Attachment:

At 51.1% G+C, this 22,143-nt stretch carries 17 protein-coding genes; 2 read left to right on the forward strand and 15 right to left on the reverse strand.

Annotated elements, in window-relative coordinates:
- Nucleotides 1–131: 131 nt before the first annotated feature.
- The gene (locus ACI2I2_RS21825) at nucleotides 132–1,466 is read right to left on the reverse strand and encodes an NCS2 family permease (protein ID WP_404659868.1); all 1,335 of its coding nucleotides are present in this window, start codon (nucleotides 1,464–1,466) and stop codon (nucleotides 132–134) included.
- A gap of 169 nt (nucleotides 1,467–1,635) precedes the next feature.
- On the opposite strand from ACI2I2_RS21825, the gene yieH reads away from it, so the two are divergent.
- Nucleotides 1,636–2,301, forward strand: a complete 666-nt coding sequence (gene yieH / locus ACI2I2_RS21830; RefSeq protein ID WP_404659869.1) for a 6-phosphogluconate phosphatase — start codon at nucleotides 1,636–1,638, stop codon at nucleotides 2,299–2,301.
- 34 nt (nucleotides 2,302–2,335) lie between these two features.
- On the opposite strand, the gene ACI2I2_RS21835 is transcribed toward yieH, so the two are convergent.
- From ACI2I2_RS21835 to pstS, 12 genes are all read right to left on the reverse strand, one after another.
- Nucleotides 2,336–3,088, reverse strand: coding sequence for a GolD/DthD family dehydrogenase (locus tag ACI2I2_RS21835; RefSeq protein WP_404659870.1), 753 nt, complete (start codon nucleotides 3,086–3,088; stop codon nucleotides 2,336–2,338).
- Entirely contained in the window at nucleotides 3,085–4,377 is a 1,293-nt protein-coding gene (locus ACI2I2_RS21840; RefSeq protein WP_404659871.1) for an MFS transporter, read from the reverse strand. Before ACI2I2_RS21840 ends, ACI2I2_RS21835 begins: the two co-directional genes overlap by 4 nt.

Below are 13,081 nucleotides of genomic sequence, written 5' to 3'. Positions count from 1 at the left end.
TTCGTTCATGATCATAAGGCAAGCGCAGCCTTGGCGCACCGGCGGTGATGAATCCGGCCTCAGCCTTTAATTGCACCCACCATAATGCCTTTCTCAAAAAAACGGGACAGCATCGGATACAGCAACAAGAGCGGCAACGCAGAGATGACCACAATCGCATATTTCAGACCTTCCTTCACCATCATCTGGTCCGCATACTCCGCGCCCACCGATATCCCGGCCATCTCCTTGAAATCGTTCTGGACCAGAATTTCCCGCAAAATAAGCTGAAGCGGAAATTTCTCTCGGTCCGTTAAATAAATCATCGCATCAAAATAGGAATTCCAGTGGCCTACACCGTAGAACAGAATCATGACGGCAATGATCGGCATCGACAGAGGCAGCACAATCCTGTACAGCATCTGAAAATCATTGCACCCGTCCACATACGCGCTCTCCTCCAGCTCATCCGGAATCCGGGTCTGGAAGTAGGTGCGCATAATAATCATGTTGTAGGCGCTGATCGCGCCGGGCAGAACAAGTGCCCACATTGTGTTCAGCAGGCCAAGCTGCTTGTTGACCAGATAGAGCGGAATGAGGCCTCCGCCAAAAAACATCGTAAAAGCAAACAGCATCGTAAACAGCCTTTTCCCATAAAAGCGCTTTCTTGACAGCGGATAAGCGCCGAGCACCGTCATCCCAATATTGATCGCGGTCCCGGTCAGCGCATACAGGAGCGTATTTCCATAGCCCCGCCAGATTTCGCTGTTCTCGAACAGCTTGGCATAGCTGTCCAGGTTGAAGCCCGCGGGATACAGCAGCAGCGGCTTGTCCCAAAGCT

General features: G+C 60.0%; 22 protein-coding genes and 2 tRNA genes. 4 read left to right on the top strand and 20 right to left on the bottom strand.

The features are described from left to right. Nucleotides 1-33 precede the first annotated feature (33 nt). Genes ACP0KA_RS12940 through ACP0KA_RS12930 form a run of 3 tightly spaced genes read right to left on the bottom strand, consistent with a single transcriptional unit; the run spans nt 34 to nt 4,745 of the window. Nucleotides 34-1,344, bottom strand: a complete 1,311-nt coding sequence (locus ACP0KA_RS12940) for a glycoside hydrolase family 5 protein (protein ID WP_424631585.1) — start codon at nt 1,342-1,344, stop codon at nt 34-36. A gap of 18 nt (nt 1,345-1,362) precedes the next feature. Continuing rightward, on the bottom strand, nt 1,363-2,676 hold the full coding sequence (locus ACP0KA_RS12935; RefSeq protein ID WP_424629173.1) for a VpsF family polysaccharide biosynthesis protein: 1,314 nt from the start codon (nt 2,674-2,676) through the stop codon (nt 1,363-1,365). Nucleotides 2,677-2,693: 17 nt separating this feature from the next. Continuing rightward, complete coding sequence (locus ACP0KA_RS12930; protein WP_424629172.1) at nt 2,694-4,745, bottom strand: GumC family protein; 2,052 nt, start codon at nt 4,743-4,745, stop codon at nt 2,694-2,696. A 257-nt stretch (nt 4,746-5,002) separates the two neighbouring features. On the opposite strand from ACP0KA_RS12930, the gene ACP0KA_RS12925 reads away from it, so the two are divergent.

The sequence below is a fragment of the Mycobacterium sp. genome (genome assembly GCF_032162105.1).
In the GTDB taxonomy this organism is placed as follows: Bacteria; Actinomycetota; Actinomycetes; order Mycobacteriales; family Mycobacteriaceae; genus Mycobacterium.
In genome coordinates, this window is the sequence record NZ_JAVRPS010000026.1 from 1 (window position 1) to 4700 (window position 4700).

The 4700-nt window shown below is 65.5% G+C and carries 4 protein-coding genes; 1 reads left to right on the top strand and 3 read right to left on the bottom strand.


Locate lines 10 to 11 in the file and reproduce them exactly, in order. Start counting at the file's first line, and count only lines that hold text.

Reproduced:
- From ACI2I2_RS21835 to pstS, 12 genes are all read right to left on the reverse strand, one after another.
- Nucleotides 2,336–3,088, reverse strand: coding sequence for a GolD/DthD family dehydrogenase (locus tag ACI2I2_RS21835; RefSeq protein WP_404659870.1), 753 nt, complete (start codon nucleotides 3,086–3,088; stop codon nucleotides 2,336–2,338).